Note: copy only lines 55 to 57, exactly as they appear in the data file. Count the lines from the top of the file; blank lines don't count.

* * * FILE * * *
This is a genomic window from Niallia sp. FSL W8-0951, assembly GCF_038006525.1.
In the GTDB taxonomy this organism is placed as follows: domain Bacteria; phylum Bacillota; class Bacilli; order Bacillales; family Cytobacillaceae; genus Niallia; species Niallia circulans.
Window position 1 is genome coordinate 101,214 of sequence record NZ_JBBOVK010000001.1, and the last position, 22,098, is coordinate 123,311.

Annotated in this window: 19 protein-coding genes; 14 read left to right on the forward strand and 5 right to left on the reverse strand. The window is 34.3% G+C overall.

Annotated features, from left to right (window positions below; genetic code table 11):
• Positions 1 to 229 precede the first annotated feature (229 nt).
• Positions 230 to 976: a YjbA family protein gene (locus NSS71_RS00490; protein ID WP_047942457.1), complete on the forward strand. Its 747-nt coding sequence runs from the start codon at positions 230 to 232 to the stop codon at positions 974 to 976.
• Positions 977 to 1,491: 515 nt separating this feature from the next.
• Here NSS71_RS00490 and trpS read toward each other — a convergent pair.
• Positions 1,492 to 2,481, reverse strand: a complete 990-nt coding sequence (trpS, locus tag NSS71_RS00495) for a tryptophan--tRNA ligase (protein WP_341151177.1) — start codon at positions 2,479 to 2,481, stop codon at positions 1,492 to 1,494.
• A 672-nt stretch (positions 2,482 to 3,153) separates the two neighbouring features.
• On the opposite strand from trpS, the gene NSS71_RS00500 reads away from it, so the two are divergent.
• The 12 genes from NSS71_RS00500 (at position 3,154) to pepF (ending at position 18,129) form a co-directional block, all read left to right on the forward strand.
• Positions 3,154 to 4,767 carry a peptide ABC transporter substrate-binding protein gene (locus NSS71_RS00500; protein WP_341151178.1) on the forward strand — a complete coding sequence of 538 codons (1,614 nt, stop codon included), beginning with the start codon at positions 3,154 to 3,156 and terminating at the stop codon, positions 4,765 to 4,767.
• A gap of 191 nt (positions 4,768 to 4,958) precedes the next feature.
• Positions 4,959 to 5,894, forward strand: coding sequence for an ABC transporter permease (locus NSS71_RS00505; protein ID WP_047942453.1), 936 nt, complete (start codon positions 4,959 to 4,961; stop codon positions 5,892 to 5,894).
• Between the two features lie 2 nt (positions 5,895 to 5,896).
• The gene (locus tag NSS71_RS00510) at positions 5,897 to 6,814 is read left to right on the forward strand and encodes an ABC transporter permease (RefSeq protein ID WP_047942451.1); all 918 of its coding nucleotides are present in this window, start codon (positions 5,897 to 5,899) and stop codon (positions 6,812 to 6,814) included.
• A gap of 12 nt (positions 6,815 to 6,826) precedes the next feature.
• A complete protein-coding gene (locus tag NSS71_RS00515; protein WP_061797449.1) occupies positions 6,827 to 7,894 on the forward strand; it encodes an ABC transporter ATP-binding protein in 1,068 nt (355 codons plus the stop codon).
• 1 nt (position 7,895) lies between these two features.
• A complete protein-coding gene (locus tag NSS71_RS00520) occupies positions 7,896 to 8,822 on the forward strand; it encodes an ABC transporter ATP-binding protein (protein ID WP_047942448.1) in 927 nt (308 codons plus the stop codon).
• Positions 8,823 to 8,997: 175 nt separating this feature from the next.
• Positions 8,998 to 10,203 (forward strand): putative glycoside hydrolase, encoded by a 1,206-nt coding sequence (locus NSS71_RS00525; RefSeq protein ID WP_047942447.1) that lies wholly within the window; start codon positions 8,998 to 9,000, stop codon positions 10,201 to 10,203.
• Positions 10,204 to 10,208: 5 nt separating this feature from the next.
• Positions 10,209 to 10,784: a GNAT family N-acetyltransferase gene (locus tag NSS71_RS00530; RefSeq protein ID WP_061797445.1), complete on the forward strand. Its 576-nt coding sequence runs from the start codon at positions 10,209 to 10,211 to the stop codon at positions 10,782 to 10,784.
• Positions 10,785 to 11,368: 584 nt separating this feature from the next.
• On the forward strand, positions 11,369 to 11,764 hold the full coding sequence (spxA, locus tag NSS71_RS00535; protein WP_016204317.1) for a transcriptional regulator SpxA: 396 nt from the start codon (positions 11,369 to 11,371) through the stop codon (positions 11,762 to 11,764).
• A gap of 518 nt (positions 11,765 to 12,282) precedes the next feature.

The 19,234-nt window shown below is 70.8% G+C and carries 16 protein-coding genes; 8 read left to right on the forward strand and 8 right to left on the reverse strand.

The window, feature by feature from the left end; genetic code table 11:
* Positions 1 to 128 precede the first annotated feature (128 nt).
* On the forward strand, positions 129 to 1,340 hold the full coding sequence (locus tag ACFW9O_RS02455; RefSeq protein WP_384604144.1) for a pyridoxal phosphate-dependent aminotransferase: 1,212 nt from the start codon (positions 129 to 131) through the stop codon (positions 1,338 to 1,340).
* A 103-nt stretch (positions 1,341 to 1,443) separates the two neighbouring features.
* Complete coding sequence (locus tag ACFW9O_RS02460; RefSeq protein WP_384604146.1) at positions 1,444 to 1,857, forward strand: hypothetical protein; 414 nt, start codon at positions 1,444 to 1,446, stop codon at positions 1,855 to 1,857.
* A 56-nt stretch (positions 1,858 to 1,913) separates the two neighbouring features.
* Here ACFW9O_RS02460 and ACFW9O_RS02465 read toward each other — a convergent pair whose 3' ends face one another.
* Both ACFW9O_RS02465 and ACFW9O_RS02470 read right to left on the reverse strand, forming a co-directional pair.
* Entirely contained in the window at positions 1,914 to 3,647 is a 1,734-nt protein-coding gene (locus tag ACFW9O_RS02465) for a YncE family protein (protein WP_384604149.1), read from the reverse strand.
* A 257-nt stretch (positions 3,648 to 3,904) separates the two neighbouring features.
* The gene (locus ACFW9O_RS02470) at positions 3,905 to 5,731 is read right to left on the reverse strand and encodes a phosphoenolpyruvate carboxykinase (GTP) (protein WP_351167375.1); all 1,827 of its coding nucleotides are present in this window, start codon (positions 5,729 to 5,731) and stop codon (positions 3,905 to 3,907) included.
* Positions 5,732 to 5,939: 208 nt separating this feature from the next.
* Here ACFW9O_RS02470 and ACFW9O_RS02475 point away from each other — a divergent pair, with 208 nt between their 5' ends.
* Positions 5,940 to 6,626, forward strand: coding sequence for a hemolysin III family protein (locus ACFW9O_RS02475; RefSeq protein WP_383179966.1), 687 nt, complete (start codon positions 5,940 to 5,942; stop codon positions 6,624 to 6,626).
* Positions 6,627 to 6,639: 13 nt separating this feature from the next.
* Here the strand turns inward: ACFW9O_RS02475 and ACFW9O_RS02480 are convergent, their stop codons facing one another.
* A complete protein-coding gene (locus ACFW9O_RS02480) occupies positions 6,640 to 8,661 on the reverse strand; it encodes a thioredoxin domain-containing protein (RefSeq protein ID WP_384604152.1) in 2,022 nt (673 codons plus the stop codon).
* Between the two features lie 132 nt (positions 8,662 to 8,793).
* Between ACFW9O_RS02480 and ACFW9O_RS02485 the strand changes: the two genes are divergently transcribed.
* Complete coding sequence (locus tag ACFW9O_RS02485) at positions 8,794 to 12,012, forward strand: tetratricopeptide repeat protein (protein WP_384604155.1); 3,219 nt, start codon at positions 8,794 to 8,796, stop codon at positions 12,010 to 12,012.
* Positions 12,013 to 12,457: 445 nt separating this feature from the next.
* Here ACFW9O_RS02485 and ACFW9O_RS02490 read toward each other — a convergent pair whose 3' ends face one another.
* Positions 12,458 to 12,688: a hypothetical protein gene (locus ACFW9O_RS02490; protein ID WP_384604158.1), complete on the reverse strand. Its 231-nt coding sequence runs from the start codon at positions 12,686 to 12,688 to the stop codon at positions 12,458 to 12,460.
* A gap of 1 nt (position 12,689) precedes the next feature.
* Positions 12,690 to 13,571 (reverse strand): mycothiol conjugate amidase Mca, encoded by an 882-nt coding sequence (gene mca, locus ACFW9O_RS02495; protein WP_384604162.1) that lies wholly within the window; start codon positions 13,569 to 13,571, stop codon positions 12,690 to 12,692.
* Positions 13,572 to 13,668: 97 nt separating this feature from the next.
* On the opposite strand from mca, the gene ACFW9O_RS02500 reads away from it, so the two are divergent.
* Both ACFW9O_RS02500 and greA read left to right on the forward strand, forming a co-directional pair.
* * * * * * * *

* Positions 12,690 to 13,571 (reverse strand): mycothiol conjugate amidase Mca, encoded by an 882-nt coding sequence (gene mca, locus ACFW9O_RS02495; protein WP_384604162.1) that lies wholly within the window; start codon positions 13,569 to 13,571, stop codon positions 12,690 to 12,692.
* Positions 13,572 to 13,668: 97 nt separating this feature from the next.
* On the opposite strand from mca, the gene ACFW9O_RS02500 reads away from it, so the two are divergent.